Question: Successor Liability

by birdaise. Posted on Sep 12, 2020    0    7

I own a small retail business in AZ, and am in the process of selling. We have a purchase agreement polished (not signed), and are ready to turnkey. The one thing holding it up is pending litigation that my business has been involved in since 2017, of which my business is considerably smaller than the other two defendants involved. The buyer does not want to assume the risk, and is requesting that it be resolved prior to finalizing the sale.

I am looking for experience in this scenario, in which I could assure the buyer that they will not be involved, or at risk, considering they will only be purchasing my assets, FFE, customer lists, etc. There is no legal business purchase, nor a reassignment of the lease I am currently in. Any suggestions as to what actions to take, resources available to gather information, or strategic moves I could make would be much appreciated.


pixelrow 1

You need to provide the buyer an indemnification agreement assuming potential liabilities that arise from the matter. It's not uncommon and an experienced business contract attorney can put together a page or two agreement for you.

  birdaise 1

Would this be separate from an indemnification in a typical asset purchase agreement? Something specific to the litigation itself?


It should be built into the existing indemnification (& reps/warranties section) and mentioned by name


You should both speak to an attorney, one that the buyer will listen to and trust but will also understand your position. As long as there is no judgment lien at the time of the sale, the liability can’t attach to the assets and shouldn’t affect the buyer.

  birdaise 1

Our attorneys are involved, and mine is wondering too why they're not proceeding. The buyer's attorney is hesitant. No liability in the litigation whatsoever. Could you recommend resources to research, so that I can assure the buyer there are no problems with proceeding?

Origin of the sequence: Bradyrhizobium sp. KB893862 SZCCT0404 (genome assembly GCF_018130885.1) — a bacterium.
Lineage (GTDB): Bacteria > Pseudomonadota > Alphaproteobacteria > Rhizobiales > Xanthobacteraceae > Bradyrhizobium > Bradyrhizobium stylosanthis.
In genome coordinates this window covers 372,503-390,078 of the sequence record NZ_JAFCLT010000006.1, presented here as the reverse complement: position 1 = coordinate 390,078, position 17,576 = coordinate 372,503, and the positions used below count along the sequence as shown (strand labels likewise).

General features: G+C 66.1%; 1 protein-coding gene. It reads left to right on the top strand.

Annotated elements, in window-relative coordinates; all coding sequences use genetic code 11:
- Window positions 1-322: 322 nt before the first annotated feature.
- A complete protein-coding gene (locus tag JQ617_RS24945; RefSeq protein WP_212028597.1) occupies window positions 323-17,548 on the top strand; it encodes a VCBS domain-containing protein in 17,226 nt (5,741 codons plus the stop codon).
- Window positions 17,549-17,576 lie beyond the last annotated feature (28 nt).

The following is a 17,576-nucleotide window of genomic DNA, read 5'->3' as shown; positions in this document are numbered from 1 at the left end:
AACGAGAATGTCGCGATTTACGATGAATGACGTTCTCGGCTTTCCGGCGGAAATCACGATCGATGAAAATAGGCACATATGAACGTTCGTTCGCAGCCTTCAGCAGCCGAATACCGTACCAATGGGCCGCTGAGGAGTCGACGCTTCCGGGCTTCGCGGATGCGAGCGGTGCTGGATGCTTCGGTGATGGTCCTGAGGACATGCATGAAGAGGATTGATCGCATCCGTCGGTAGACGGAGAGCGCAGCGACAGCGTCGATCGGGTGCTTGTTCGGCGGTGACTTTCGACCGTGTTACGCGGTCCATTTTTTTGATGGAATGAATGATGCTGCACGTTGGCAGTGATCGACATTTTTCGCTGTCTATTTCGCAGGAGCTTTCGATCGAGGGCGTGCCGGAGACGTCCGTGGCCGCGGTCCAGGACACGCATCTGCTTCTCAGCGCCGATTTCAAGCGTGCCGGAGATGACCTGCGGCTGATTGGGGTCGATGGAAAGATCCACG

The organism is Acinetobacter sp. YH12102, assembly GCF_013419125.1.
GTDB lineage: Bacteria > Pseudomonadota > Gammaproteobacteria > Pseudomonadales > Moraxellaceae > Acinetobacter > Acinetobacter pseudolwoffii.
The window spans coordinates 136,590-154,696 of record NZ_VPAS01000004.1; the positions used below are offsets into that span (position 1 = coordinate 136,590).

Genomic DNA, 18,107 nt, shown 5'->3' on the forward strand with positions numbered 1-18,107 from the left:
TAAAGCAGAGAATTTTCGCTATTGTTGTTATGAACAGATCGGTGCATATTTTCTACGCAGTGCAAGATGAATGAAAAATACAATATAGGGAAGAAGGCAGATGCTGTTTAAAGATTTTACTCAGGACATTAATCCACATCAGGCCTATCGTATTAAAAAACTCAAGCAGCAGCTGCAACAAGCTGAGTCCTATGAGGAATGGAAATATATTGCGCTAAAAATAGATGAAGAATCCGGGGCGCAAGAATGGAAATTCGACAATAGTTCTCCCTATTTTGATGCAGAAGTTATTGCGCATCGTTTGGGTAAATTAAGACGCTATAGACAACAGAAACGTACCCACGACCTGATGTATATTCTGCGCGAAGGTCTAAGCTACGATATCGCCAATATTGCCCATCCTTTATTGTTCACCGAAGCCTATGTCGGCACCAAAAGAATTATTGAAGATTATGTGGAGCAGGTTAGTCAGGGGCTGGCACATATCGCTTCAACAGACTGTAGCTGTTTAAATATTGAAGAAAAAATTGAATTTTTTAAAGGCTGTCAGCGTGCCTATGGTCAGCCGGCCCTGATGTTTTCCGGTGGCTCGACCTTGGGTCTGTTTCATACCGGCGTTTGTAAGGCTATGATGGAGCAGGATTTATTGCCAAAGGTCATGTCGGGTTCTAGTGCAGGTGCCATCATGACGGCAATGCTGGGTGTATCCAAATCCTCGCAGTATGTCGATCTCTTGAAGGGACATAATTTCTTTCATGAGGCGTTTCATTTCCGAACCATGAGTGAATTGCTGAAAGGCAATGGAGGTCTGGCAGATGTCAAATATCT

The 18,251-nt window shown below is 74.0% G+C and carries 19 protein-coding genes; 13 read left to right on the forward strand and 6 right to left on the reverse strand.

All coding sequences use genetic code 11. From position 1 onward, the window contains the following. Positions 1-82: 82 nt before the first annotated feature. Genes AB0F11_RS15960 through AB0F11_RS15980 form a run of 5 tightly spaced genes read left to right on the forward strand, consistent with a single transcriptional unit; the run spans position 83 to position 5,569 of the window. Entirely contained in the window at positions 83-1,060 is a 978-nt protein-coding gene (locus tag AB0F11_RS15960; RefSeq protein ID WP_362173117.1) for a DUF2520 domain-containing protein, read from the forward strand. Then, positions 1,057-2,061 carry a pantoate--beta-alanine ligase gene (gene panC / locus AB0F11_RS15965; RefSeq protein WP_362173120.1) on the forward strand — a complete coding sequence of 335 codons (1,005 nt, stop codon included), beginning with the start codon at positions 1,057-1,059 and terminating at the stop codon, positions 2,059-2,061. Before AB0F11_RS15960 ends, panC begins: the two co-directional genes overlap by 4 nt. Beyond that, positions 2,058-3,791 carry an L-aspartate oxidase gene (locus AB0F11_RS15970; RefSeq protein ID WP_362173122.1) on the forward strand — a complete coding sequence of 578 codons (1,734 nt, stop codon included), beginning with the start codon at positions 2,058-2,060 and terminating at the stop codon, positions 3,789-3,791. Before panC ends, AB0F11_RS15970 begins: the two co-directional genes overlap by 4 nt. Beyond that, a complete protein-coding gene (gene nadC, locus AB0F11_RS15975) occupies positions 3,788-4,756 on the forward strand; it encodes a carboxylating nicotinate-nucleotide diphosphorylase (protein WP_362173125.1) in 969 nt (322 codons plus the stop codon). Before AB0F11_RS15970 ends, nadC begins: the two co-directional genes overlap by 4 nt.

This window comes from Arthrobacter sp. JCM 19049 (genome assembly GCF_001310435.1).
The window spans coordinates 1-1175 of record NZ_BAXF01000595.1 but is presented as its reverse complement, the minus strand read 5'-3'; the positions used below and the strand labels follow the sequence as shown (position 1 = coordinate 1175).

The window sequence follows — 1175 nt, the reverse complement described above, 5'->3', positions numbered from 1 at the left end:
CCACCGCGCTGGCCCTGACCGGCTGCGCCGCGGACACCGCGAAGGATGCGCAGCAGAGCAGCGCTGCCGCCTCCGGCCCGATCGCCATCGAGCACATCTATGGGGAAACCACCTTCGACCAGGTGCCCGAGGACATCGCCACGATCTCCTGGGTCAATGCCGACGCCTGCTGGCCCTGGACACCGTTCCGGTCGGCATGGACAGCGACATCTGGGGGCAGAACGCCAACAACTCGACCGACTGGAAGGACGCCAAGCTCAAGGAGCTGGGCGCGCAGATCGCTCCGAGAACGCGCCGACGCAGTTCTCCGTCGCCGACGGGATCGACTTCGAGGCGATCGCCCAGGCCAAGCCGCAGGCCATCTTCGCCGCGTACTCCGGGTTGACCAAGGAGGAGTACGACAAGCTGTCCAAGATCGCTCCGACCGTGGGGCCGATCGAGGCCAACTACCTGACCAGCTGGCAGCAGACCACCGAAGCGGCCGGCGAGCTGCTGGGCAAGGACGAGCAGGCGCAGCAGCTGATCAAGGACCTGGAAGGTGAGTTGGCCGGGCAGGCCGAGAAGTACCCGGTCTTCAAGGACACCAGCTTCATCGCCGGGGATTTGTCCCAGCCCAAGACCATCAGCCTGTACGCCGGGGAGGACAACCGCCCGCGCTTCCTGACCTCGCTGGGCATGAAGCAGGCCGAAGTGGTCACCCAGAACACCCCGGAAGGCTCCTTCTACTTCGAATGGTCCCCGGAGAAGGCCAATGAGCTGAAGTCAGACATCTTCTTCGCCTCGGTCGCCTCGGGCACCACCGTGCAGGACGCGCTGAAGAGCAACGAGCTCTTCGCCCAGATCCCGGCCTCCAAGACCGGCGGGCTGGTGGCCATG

Just the general laws against fraudulent conveyances, but I don't think that's the buyer attorney's specific concern it sounds like. It's more a fear of the unknown. When I'm in this situation I would just write into the purchase agreement that the buyer will be entitled to indemnification / compensation if the liability somehow affects the buyer.

If you can afford it, you may want to offer the buyer that you will get an independent legal opinion from a more specialized lawyer (that you two can mutually agree upon) as to whether/how this liability will attach to the assets and how that should be addressed in the purchase agreement. You can keep the cost down for that opinion the more general you keep it, but if the buyer wants it to be very specific and offer very specific assurances it will cost more.

pixelrow 2

Its depends on the general indemnification language, does it address active or potential litigation. It would appear the general language doesn't satisfy the buyer so adding specific language is the next step. If mere language isn't sufficient you may have to set aside some of the sale proceeds in escrow until the matter is resolved. That language must be carefully drafted to limit the time period. Also, if the opposing litigant becomes aware of the reserves, it could encourage them to pursue the funds.